Squash Soup That Tastes Like Pears
You know that old saw about necessity being the mother of invention? Well, sometimes, forgetting an ingredient is the best thing that can happen to a recipe. Not that I’d advocate leaving anything out of this recipe, especially not the pears, which are what make it taste like pears. Truth is, I already saved you that step by spacing on some originally-called-for tomatoes. Now, I couldn’t eat it any other way. In fact, I’ve never eaten it any other way and neither should you.
Squash Soup That Tastes Like Pears
Hit the farmers market for a 2-pound butternut squash, a couple of ripe pears, some garlic and a large leek. If you find yourself in Brooklyn Heights, be sure and patronize the skinny, humpbacked farmer’s stand. A recent count revealed that I’ve escorted nine, possibly ten field trips’ worth of crazed children around that market over the last half-decade, and no matter how many tiny, jacked up hands were laying siege to his produce, that guy always had a smile and some Indian corn to lay on the little monsters. He’s earned your business.
Peel and quarter the pears . Make life easier ! Remove the skin with the same utensil you use on carrots (or, alternatively, hire a scullery maid).
Peel the squash, seed it and cut it into chunks. I won’t lie. This is a much bigger bitch than stripping off pear skin, but it’s slightly more manageable if you cut the neck off, peel that like a giant cucumber, then slice the rounded part into crescents so you can pretend it’s a cantaloupe.
Bisect the leek lengthwise, slice it and rinse as thoroughly as you would your fine hand washables, which presumably do not have sand in them. (Woolite is optional, but not recommended unless you’re casting about for a reason to dial that dishy operator at the Poison Control switchboard.)
Hammer up a couple of cloves of garlic, and put them in a bowl along with the squash, the pears, and the leek. Salt ‘em up with a quarter teaspoon of the good, fresh-from-the-sea stuff, crack some pepper over them, drizzle with two tablespoons of olive oil and dump the whole greasy lot out onto a cookie sheet, preferably one with some sort of gutter or guard rail. You don’t want all your goodies plunging to the bottom of the oven when you go in for one of your periodic stirrings, do you? Say, when was the last time you cleaned that thing? I did mine yesterday, but only because I nearly set off the building’s sprinkler system when the run-off from a recent cranberry confection filled the entire apartment with smoke in less time than it takes to light a sparkler. And just between you and me, I’m not sure how thoroughly I sponged off that Easy-Off, though there’s no denying it got the job done. (“Hello, Poison Control?”)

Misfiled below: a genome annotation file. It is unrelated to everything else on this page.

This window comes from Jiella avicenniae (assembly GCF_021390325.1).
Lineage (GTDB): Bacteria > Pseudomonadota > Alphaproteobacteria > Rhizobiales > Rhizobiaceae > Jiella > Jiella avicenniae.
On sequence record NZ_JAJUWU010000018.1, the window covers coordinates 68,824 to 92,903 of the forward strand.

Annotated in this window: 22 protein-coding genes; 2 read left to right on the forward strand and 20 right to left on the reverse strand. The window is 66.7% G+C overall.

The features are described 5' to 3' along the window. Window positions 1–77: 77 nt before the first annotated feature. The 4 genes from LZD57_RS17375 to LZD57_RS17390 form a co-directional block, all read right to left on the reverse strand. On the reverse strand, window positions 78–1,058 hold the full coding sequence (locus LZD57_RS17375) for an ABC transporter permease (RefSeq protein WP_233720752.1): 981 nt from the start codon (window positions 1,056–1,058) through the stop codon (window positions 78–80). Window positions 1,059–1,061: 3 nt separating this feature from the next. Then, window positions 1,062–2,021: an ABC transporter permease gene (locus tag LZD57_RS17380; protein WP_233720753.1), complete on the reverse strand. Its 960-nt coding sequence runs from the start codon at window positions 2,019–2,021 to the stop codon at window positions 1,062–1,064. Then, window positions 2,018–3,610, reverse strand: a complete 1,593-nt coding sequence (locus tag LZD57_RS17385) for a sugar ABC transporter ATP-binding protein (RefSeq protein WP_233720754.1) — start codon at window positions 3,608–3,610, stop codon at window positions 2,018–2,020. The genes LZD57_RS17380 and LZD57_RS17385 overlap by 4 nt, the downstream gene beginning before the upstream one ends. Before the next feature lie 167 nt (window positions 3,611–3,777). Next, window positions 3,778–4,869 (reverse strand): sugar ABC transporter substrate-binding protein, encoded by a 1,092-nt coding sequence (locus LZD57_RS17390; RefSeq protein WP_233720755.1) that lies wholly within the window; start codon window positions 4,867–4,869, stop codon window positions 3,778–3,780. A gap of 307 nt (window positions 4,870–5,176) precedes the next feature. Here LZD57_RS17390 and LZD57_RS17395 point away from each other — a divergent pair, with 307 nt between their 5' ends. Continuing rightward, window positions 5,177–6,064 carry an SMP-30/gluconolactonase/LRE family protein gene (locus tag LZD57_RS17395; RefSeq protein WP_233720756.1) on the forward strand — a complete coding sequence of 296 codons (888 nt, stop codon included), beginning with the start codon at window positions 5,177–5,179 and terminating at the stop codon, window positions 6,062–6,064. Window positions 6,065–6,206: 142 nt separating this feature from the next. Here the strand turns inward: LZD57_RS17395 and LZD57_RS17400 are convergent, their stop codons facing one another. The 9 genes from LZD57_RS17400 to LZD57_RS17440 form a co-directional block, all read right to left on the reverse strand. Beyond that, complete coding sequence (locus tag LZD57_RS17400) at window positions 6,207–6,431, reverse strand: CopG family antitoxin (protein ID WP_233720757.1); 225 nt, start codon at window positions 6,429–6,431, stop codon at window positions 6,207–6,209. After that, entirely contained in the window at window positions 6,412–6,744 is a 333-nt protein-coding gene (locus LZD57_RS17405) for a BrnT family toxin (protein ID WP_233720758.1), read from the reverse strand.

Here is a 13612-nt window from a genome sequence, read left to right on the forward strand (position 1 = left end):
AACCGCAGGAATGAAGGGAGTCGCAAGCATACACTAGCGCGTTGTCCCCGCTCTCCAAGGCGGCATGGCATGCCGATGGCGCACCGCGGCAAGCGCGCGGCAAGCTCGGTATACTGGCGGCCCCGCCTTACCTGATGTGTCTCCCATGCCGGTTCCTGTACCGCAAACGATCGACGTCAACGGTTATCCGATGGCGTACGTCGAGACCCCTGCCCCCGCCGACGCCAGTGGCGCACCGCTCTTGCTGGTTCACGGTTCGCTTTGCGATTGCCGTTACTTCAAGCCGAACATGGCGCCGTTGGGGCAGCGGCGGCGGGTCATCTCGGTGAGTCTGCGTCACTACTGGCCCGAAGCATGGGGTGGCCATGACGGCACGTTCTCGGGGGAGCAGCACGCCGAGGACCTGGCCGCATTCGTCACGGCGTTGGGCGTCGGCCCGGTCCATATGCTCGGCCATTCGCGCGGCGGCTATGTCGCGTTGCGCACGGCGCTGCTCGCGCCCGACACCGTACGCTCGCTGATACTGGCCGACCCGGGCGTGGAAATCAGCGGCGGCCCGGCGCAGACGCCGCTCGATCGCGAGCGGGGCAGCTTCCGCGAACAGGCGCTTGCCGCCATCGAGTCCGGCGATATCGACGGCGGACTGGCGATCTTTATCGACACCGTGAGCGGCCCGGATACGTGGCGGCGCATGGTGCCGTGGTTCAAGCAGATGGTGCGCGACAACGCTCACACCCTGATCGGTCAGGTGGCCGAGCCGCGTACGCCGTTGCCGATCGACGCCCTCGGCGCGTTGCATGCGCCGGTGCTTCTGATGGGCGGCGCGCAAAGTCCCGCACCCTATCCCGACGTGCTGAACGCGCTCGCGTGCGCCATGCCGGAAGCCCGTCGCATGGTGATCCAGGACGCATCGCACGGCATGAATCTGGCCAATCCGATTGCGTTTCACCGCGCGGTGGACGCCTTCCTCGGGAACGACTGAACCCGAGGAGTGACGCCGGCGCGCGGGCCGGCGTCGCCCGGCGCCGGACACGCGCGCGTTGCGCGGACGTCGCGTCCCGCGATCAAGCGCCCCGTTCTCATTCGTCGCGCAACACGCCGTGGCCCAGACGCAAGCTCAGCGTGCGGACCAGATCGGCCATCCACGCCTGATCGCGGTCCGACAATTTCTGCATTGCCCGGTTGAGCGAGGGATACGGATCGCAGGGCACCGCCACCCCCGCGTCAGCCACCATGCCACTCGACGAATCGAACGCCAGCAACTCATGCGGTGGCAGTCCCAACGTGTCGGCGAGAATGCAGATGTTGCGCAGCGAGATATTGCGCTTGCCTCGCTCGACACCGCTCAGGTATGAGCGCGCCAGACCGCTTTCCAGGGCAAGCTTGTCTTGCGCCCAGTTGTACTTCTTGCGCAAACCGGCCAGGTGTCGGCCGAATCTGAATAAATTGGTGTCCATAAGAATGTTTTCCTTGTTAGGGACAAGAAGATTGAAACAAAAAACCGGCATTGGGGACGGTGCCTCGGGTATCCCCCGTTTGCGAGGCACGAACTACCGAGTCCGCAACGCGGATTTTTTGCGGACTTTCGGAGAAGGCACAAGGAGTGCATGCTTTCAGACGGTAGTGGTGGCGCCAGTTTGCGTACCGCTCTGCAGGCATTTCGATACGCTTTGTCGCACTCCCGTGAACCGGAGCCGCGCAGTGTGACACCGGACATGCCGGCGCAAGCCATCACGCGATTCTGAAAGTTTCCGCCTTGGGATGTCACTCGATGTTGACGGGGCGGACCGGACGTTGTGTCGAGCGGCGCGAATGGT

At any rate, this perp’s looking at 45 minutes to an hour at 400º. Don’t forget to stir every so often, so it gets an even tan.
Meanwhile, dissolve two cubes of Knorr Vegetarian Vegetable Bouillon in four cups of water. Congratulations, you’ve just saved yourself umpteen hours of labor, boiling and authenticity. Can I have my own show on the Food Network now?
Is your blender still working? Good, that makes one of us. Load the old nag up with half the roasted produce and half the vegetable stock. Give it enough of a whiz to wind up with something the consistency of baby food (the kind you’d feed to a six-month-old, not one of your older, toothier models.) Repeat with the remaining stock n’ veg. You could probably eat it now, but let’s just cross our eyes and dot our T’s by putting it in a sauce pan over medium heat for ten minutes, shall we?
Serve with sliced scallions, crumbled blue cheese, multigrain bread and anything else that helps you feel like hearty peasant stock when you dunk it in your soup.
Wonder what would happen if you tried adding some tomatoes…and recharging the battery camera battery so as to have enough juice to capture the finished product, which was a pretty pureed gold.
The Brooklyn Heights farmers market runs every Tuesday, Thursday and Saturday in front of Borough Hall. Be sure and tell my favorite farmer that he’s burning up the Internet.